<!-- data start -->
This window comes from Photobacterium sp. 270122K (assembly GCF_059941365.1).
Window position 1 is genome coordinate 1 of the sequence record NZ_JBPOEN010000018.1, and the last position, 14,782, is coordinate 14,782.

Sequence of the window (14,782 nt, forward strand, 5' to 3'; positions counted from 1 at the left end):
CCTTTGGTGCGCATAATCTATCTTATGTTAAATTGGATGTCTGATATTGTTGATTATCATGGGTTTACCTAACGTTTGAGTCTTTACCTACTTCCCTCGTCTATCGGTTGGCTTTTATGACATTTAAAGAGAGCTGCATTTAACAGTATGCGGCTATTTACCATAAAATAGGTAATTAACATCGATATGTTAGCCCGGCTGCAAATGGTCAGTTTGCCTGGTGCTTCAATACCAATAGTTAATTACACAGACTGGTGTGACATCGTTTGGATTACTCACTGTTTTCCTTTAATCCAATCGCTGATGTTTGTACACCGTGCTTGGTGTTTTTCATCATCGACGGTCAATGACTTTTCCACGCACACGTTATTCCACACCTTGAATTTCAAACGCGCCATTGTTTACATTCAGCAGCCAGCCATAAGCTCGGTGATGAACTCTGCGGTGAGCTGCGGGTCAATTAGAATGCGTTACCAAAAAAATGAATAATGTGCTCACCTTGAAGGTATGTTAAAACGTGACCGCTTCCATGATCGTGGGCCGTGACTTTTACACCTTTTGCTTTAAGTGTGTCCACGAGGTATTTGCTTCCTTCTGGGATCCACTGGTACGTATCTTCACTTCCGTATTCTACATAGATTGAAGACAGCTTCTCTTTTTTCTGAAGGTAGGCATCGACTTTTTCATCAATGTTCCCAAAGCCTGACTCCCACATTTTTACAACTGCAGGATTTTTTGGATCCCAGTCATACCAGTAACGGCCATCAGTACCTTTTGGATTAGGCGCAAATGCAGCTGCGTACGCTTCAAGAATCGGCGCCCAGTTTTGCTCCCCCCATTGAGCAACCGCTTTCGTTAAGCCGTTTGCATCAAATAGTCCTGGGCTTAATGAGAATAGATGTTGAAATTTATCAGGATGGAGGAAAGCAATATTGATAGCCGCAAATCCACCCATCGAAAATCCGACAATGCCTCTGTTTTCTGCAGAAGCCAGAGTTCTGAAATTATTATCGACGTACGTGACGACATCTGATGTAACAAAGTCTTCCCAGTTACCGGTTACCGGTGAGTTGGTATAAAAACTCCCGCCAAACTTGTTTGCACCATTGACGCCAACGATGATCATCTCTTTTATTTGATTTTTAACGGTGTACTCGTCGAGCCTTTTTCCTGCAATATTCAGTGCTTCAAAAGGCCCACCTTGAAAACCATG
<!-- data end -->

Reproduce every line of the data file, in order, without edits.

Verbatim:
This window comes from Photobacterium sp. 270122K (assembly GCF_059941365.1).
Window position 1 is genome coordinate 1 of the sequence record NZ_JBPOEN010000018.1, and the last position, 14,782, is coordinate 14,782.

Sequence of the window (14,782 nt, forward strand, 5' to 3'; positions counted from 1 at the left end):
CCTTTGGTGCGCATAATCTATCTTATGTTAAATTGGATGTCTGATATTGTTGATTATCATGGGTTTACCTAACGTTTGAGTCTTTACCTACTTCCCTCGTCTATCGGTTGGCTTTTATGACATTTAAAGAGAGCTGCATTTAACAGTATGCGGCTATTTACCATAAAATAGGTAATTAACATCGATATGTTAGCCCGGCTGCAAATGGTCAGTTTGCCTGGTGCTTCAATACCAATAGTTAATTACACAGACTGGTGTGACATCGTTTGGATTACTCACTGTTTTCCTTTAATCCAATCGCTGATGTTTGTACACCGTGCTTGGTGTTTTTCATCATCGACGGTCAATGACTTTTCCACGCACACGTTATTCCACACCTTGAATTTCAAACGCGCCATTGTTTACATTCAGCAGCCAGCCATAAGCTCGGTGATGAACTCTGCGGTGAGCTGCGGGTCAATTAGAATGCGTTACCAAAAAAATGAATAATGTGCTCACCTTGAAGGTATGTTAAAACGTGACCGCTTCCATGATCGTGGGCCGTGACTTTTACACCTTTTGCTTTAAGTGTGTCCACGAGGTATTTGCTTCCTTCTGGGATCCACTGGTACGTATCTTCACTTCCGTATTCTACATAGATTGAAGACAGCTTCTCTTTTTTCTGAAGGTAGGCATCGACTTTTTCATCAATGTTCCCAAAGCCTGACTCCCACATTTTTACAACTGCAGGATTTTTTGGATCCCAGTCATACCAGTAACGGCCATCAGTACCTTTTGGATTAGGCGCAAATGCAGCTGCGTACGCTTCAAGAATCGGCGCCCAGTTTTGCTCCCCCCATTGAGCAACCGCTTTCGTTAAGCCGTTTGCATCAAATAGTCCTGGGCTTAATGAGAATAGATGTTGAAATTTATCAGGATGGAGGAAAGCAATATTGATAGCCGCAAATCCACCCATCGAAAATCCGACAATGCCTCTGTTTTCTGCAGAAGCCAGAGTTCTGAAATTATTATCGACGTACGTGACGACATCTGATGTAACAAAGTCTTCCCAGTTACCGGTTACCGGTGAGTTGGTATAAAAACTCCCGCCAAACTTGTTTGCACCATTGACGCCAACGATGATCATCTCTTTTATTTGATTTTTAACGGTGTACTCGTCGAGCCTTTTTCCTGCAATATTCAGTGCTTCAAAAGGCCCACCTTGAAAACCATG